Traveling by air with a toddler or preschooler? I’ve done this more times than I’d like to count. My best strategy is variety and surprise. Kids love anything new, or what they have not seen for a few weeks before the trip. A bag inside a bag is a great way to pack: a few simple toys in the seat pocket in front of you, with the main bag overhead. Bring out one at a time, like a magician. Or find them on the air craft. Here are seven easy, airplane-friendly tips to enchanting young children in-flight.
#1 Cup of Ice. A cup of ice is easy to ask for, and to toss. You can rattle it and put fingers in it. It’s fun to slide a piece of ice all over the tray table. The cold is instantly surprising, and may shift the mood of a crying child. Sucking on ice can help with popping ears. Be careful of choking, of course. Otherwise, a simple cup of ice works magic.
#2 In-flight Magazine. For airlines that offer in-flight magazines, and claim it’s “yours to take” at the end of the flight: you’ve just hit gold. Kids can rip the pages. They can crumple them up. Toss them around. Chewing on them–up to you. Paper is magic. The sensory stimulation actually builds connections in the brain. If you hear, “mine!” a lot, you can happily proclaim, “This magazine is YOURS.”
#3 Water writers. Aqua doodle offers a variety of brilliant water travel options. I recommend extra water pens, like this or this. They work on blank paper, too. Water coloring books are even smaller (but the pen tips are a little more delicate over time). Bonus: these are great everywhere: in hotel rooms, the car, elderly relatives’ houses, waiting rooms, or grown-up meetings.
#4 Crayon wheels. They won’t roll off the tray table, and there’s only one to keep up with. I especially love using a pencil pouch for storage (in case it gets hot; crayons could melt). A few sheets of paper (or that in-flight magazine) and a crayon wheel equals easy, no-fuss fun.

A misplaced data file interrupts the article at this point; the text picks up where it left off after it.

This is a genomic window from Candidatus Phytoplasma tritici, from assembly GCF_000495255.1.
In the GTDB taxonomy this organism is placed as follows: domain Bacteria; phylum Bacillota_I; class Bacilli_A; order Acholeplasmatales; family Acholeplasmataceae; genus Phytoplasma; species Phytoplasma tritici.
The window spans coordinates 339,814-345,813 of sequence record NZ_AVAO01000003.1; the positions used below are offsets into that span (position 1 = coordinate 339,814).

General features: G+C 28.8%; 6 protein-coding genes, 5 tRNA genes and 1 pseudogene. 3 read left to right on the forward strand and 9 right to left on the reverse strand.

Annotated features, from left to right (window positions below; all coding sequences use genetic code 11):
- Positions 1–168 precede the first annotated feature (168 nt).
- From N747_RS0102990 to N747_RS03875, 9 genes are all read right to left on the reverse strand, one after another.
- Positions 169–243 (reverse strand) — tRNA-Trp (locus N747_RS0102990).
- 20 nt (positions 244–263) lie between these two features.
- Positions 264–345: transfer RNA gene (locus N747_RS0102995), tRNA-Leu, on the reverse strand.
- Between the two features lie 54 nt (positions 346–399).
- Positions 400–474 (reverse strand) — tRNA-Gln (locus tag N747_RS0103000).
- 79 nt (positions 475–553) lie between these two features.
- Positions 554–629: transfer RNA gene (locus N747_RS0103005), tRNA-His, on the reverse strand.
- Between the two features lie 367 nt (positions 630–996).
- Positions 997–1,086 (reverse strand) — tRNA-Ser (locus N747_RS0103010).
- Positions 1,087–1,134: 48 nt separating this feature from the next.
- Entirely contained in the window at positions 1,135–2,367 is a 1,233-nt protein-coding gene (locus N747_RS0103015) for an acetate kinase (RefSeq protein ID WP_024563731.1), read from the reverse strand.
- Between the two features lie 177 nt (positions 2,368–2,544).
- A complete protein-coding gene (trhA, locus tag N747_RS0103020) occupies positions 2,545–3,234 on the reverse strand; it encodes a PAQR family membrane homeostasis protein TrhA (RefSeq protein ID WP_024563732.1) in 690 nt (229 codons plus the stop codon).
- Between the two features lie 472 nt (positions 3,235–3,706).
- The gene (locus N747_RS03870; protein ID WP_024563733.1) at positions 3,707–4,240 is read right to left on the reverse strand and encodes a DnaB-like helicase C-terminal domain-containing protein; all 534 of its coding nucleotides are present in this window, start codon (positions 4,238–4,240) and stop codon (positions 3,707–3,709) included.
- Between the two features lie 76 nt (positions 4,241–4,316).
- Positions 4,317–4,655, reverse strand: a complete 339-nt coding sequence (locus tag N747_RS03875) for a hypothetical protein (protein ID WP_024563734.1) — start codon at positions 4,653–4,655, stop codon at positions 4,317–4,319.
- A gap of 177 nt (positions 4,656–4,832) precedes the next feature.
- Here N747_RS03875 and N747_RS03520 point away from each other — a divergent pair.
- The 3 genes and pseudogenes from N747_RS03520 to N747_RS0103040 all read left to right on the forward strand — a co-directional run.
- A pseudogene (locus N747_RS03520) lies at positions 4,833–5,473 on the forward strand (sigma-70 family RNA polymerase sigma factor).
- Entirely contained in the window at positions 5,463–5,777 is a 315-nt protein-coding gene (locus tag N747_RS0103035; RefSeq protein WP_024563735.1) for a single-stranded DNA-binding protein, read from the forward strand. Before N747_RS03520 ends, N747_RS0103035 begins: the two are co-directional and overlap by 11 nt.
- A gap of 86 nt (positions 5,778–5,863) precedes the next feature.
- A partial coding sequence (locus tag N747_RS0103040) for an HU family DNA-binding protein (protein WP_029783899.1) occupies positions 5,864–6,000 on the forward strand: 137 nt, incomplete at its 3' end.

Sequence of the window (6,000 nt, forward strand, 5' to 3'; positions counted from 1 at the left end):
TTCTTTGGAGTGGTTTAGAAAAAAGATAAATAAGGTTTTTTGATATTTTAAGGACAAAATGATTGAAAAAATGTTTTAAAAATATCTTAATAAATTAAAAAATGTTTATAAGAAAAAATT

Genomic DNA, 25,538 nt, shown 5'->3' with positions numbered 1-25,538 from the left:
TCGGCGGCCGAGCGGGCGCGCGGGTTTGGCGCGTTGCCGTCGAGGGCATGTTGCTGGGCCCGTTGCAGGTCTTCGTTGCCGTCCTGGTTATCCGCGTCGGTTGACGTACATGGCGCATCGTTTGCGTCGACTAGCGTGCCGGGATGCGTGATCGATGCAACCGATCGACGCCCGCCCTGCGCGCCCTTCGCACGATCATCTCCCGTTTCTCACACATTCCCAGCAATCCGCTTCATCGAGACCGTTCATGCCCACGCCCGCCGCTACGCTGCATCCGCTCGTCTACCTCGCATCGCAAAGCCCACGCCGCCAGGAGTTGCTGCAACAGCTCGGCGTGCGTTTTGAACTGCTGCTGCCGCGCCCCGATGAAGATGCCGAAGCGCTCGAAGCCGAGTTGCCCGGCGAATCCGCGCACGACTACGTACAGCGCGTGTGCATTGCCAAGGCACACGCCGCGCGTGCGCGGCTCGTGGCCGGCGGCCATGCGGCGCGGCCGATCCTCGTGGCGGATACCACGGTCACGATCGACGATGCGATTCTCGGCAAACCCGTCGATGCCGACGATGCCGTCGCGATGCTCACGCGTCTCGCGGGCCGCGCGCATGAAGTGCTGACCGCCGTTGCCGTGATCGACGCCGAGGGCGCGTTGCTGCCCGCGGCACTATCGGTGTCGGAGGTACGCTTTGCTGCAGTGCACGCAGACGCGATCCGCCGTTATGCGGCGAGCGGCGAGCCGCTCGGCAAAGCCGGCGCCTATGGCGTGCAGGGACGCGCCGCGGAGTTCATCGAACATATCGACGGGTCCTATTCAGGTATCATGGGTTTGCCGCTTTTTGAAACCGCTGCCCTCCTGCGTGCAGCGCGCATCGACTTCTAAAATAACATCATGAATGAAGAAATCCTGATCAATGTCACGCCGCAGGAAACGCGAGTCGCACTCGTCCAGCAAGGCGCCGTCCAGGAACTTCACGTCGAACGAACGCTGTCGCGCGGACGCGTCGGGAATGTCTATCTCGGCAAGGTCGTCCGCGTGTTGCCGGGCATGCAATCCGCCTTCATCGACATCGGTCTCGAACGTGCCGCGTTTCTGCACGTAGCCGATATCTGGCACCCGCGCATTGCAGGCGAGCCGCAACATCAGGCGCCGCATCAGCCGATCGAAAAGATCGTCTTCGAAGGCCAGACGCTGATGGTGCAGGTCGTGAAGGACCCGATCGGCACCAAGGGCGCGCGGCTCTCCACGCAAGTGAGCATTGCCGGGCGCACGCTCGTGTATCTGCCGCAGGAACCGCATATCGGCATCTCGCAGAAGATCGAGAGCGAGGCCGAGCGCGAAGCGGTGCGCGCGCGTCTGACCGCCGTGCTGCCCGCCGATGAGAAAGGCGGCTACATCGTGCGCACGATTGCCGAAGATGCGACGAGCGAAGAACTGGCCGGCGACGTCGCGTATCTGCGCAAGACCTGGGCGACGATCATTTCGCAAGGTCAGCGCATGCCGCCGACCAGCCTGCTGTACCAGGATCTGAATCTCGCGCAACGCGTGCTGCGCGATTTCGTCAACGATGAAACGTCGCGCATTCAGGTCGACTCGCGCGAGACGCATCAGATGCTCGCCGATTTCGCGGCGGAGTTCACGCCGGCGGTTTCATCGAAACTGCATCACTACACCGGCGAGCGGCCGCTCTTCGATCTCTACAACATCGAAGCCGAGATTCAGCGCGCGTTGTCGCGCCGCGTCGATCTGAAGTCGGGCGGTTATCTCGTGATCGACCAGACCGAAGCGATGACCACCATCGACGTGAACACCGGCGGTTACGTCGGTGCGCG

#5 Bandages. Not kidding. An inexpensive box of adhesive bandages printed with colorful characters can make sudden magic. I carry them in snack bags. You probably have them in your diaper bag. Let your little one doctor you up–or his stuffed animal. Then let him use fine motor skills to carefully put all the trash away.
#6 Light up and spin. Especially during red-eye flights, take-off and landing, or crying fits, I recommend glow sticks, finger lights, and storm globes/disco wands. They are mesmerizing, and almost noiseless. It’s best if kids don’t see them until just the right moment. These toys appear in candy aisles at Christmas or at the dollar store, and of course on Amazon.
#7 Finger Rhymes. Inevitably all the toys will need to be put away, the tray table stowed, and your child will simply want you. One of my favorites–especially during a long layover–is finger rhymes or hand rhymes. You can bring the books by Marc Brown, or do rhymes and silly songs from memory. Kids will love your attention. The short, simple games ease the mood while waiting in line, or strapped in a seat. You’ll find yourself repeating, “All around the garden, like a teddy bear. Left foot, right foot, tickle under there!”
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